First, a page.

P.M.

I suppose it is, because you have to make tough decisions, but would you say that a person who stood up to a bully in a playground was an Iron Pupil? No. You would say thank goodness someone had the guts to stand up - and guts are not iron. You feel them very much!

Richard Martin

How hard is it to take the decisions you need to take as a prime minister? [end p109]

P.M.

Sometimes, it is very hard to take them because you have to listen to all sides of the question and sometimes a problem comes and you will find it is misrepresented and I say always: “First, tell me what are the facts!” so that you know you have got the facts right. And then what is best to do both for that thing and for the future.

But you very rarely take the decisions wholly alone. You usually discussions about them with other Ministers and sometimes, yes, we are not all agreed, but of course, in the Cabinet after discussion you come to: “What is our decision and then we must go ahead with that!” And some of them are very very difficult indeed!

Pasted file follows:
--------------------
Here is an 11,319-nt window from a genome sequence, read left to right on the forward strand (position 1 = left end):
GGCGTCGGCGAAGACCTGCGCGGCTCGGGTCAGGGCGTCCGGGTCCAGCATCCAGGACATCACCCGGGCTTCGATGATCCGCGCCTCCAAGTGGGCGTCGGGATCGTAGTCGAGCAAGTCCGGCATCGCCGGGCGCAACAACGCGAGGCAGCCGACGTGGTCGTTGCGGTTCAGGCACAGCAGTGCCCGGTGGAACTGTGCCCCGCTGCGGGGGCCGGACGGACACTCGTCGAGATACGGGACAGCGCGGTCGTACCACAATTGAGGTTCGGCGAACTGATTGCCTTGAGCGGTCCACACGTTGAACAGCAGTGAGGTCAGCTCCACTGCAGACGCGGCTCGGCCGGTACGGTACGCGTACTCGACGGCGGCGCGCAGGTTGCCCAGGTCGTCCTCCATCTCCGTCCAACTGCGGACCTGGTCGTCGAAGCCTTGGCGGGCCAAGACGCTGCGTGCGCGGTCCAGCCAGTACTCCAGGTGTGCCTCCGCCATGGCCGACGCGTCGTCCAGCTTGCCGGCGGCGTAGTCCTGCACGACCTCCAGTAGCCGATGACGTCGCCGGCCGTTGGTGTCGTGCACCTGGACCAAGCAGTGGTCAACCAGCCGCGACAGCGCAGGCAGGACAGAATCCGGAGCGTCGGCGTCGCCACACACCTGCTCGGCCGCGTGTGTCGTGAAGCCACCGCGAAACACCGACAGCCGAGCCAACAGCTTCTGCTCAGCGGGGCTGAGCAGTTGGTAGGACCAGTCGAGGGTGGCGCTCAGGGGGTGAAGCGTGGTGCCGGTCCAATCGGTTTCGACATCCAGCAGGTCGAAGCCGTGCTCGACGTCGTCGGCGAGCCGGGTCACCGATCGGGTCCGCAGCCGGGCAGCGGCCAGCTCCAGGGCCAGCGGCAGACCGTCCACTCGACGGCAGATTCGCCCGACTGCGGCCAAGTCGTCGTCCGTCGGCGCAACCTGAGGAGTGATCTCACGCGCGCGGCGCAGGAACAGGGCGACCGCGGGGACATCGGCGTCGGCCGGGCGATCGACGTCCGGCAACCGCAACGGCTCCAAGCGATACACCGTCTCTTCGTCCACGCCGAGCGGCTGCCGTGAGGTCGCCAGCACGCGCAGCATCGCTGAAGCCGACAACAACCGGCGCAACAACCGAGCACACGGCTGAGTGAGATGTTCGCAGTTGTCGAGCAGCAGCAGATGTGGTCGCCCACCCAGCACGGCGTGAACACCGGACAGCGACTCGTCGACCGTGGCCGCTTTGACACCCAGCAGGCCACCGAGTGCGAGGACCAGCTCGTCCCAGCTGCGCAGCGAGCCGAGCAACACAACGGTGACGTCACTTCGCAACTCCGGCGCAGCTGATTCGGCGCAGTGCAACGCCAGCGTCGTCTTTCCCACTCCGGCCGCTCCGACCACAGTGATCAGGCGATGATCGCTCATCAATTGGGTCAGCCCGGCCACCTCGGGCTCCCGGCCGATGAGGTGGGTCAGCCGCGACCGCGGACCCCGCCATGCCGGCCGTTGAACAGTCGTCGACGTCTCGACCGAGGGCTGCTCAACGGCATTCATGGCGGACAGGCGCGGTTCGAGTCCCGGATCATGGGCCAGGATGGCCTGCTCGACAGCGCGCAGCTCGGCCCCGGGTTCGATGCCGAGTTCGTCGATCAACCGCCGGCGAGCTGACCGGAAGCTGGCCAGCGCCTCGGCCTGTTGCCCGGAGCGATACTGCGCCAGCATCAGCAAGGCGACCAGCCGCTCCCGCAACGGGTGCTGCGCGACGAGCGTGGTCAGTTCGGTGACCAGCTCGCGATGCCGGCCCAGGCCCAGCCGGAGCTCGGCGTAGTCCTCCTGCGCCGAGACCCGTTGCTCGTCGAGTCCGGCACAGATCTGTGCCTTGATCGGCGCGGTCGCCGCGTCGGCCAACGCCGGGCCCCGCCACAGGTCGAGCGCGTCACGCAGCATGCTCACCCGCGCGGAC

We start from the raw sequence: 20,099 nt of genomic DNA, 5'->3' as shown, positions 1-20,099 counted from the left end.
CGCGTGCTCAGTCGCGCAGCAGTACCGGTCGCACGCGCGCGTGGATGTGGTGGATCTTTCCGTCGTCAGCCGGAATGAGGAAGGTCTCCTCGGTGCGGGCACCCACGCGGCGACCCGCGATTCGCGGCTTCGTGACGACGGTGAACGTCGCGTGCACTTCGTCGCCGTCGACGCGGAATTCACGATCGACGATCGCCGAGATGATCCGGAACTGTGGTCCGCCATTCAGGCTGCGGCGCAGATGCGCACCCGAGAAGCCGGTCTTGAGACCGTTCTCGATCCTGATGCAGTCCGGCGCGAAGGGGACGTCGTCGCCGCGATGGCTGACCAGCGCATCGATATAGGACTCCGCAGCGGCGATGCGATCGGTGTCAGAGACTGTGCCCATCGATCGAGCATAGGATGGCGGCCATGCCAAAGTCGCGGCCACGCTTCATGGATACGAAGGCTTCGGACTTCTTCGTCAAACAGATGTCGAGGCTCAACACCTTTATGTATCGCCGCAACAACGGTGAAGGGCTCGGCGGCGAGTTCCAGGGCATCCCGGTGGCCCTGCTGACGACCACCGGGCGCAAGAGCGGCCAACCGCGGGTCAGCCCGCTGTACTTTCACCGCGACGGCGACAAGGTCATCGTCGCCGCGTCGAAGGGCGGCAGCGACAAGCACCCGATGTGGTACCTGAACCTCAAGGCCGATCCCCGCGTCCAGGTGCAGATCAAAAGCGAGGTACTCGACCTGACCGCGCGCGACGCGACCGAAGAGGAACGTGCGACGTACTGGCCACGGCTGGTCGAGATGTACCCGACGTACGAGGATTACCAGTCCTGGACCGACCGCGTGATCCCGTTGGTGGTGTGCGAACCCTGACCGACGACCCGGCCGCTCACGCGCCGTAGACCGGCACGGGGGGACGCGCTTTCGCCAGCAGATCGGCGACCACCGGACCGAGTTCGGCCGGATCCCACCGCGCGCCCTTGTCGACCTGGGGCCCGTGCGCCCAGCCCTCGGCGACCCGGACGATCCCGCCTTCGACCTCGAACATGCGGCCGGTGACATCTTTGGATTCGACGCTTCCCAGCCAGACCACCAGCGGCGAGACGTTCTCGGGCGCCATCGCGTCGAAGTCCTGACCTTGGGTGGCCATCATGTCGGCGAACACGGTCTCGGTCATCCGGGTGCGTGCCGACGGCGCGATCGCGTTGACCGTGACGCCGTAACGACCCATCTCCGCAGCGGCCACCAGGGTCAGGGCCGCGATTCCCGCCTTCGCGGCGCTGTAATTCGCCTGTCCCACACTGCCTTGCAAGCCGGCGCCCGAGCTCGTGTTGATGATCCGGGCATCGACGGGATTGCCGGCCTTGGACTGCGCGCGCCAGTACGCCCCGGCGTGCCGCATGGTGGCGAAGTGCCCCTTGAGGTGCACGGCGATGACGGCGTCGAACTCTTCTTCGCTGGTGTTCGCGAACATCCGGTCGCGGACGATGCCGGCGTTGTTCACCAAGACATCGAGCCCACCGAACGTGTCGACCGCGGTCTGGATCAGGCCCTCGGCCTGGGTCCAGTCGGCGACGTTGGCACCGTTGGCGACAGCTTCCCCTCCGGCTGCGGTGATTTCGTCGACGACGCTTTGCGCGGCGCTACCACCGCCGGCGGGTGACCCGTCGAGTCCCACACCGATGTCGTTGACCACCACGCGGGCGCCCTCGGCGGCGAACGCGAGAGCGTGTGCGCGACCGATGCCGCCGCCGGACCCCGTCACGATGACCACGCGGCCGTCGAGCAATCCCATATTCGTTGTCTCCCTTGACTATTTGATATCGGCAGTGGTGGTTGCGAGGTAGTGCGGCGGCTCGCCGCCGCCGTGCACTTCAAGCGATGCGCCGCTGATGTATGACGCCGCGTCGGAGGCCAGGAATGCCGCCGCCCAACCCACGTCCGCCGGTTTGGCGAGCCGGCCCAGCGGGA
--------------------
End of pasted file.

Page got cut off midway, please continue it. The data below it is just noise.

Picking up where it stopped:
John Craven

You always have the final say, Prime Minister, don't you?

P.M.

They say a prime minister is first among equals. A prime minister's job is not just to sit in the chair and kind of say: “What do you think?” and tot up all the answers. It is to influence events, but always with reason. There is always a reason why we do things and sometimes there are reasons on both sides. Never [end p110] believe anyone who tells you politicians do not see both sides of the question. They do! The difference is they not only see them, but when they have discussed it they have to take a decision and I think that the question you have asked me is one of the most interesting and one of the deepest questions I have ever been asked because you know how difficult it is.

You must come into politics one day!

John Craven

Thank you very much for the call. Now it is Jarsquoueline Duncan. Hello Jarsquoueline.

Jarsquoueline Duncan